Standards—the different qualities people hold themselves accountable to. We all have them, we all follow them, but have they evolved over time to become unrealistic? One-hundred percent. But, the question is why?
People in today’s generation tendency to set too high of standards roots from one of the things that defines today’s society: social media.
Every day, whether it is on Instagram, Snapchat, Twitter, or even the web, we are bombarded with pictures of other people and their lives. This means every day a ten-year-old girl could be looking at a picture of Selena Gomez, thinking that is what she has to look like.
From such a young age, we are seeing the prettiest people and luxerious lives that exist, and oftentimes, people don’t know how to separate those standards from their standards.
So, we all end up with this common issue—we are all setting way too high of standards for ourselves.
By being able to constantly view these unrealistic lifestyles and people, we are punishing ourselves and setting goals that are more likely to be unreachable than not. Not everyone can expect to be an Oprah, but in today’s society, we are guided by ideals that follow along the lines of exactly that.
But why is it an issue? So you endlessly scroll through famous Instagram pages every day and watch the newest Youtuber vlog because you aspire to be exactly what you are looking at. Aren’t we supposed to set high standards for ourselves?
The answer is yes, we genuinely do aim to set high standards for ourselves in order to become “the best person we can be,” but there is a substantial difference between high standards and impractical, unrealistic standards.
And this exact difference is why these new extreme standards are harmful to people around the world. To state it blatantly, we are automatically setting ourselves up for failure.
Don’t get me wrong, I am guilty of the same thing as everyone else. Every day, I view different famous people and pages and all different unrealistic things on social media, and I desire to have and be these things I see.
I am driven by this same desire as almost everyone else to be the best person I can be. That means living up to my standards—emphasis on the “my.” However, there is the competition factor. For some people, standards are a dependent factor on the drive to be better than the next person. It’s the ‘I’m-gonna-be-better-than-you’ factor. There is also the self-motivated standards that come from other things or experiences in life. But then, the real kicker to these high standards, comes the celebrity factor; your standards must be set to the level of Gigi Hadid, an eminent model with the power of influence.
In reality, my standards shouldn’t be the same as yours, and they most definitely shouldn’t be the same as Leonardo DiCaprio’s. But when we see all of this “high standard” stuff on social media, the repetition just ends up seeping these excessive standards into my brain. My realistic, healthy standards are washed away, and I am left with goals I will, let’s be honest, never achieve, and standards I will never be able to live up to.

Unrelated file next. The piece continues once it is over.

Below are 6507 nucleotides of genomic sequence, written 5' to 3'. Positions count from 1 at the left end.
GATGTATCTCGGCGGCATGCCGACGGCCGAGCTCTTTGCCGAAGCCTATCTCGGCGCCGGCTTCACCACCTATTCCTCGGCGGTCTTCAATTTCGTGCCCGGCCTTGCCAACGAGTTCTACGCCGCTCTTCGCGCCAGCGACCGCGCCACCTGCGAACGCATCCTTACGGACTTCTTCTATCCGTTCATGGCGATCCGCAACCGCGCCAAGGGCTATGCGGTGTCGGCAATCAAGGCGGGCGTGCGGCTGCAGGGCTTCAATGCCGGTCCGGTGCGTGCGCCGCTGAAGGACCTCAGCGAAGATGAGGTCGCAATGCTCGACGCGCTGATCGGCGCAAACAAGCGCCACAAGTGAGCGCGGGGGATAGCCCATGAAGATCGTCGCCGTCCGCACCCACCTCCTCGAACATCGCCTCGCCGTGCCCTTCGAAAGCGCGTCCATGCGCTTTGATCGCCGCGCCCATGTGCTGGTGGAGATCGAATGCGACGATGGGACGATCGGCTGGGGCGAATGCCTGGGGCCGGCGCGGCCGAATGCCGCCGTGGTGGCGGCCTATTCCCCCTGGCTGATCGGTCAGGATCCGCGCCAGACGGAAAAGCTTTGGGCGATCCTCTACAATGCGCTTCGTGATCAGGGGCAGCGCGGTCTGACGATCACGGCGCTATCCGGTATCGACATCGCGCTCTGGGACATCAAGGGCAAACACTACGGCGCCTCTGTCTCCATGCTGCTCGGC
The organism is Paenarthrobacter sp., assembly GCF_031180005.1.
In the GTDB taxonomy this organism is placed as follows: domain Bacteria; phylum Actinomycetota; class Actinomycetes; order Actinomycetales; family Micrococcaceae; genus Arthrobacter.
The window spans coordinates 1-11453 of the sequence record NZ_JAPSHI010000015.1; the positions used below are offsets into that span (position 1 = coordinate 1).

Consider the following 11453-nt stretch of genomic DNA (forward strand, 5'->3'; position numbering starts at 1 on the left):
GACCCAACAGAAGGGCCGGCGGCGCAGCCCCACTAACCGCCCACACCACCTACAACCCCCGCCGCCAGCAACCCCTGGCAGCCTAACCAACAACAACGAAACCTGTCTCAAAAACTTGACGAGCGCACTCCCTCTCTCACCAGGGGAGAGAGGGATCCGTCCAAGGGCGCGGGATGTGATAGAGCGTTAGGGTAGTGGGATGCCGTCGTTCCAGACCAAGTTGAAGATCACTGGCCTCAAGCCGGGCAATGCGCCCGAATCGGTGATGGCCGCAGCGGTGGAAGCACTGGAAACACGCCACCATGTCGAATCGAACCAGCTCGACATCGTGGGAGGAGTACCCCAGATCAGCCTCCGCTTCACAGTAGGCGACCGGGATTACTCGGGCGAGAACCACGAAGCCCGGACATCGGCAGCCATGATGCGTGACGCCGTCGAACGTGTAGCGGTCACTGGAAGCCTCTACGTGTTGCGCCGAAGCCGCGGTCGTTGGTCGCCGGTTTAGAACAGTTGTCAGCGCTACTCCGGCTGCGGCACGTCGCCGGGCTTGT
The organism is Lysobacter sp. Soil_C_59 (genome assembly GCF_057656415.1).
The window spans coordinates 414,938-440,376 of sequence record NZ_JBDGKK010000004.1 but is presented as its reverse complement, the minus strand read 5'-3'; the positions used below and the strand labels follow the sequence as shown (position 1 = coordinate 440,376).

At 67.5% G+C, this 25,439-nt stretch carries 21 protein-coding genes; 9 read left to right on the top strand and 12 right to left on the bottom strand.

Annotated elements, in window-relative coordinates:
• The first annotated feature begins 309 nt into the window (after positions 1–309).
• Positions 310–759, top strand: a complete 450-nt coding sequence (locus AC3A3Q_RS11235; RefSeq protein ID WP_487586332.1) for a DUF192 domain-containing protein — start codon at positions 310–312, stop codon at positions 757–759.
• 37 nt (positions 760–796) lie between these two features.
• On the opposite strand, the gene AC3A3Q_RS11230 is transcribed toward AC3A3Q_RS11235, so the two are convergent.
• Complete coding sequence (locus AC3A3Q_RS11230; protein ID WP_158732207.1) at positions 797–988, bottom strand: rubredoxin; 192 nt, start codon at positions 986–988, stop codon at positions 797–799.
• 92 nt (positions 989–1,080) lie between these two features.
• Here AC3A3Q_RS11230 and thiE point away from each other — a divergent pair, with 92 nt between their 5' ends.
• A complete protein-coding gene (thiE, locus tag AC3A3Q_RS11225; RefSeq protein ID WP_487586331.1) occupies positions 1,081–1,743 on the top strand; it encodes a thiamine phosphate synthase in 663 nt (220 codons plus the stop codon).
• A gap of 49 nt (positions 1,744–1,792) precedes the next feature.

And, as the story goes, with unreachable goals comes this constant feeling of failure and wanting more and more as well as this waning sense of disappointment. The higher and more prestigious our standards become, the worse we will begin to feel about ourselves.
What does this mean for us?
The higher standards we hold ourselves to, the less goals we achieve. By expecting too much, we receive even less. And a common trend that comes hand in hand with this disappointment is a lack of motivation. If we can’t live up to our standards ever, then what would push us to work our hardest? To become the person we were designed to be? These unreasonably high standards we all seem to be adapting are actually harming us more than propelling us forward in life.
So, if you don’t know, your standards are probably too high. You need a balance, and one of the key things to success is finding that steady balance.
Standards are designed to provide a certain level of qualities expected or desired by ourselves. We set them so we have certain goals and ideals in our lives. They are intended to be helpful, not harmful, and the helpful balance is the one we need in order to live the lives we aim to have.
We can’t expect too much of ourselves, but we also don’t want to expect too little. It is the precise scale in between that we need to balance. We want to push ourselves but not to an unrealistic level. Give yourself credit, but don’t expect yourself to become the next Oprah.
Standards were created for our own benefit, and it’s time people realize the standards of becoming the superstars we see on social media are simply standards set too high. We are pushing ourselves too hard.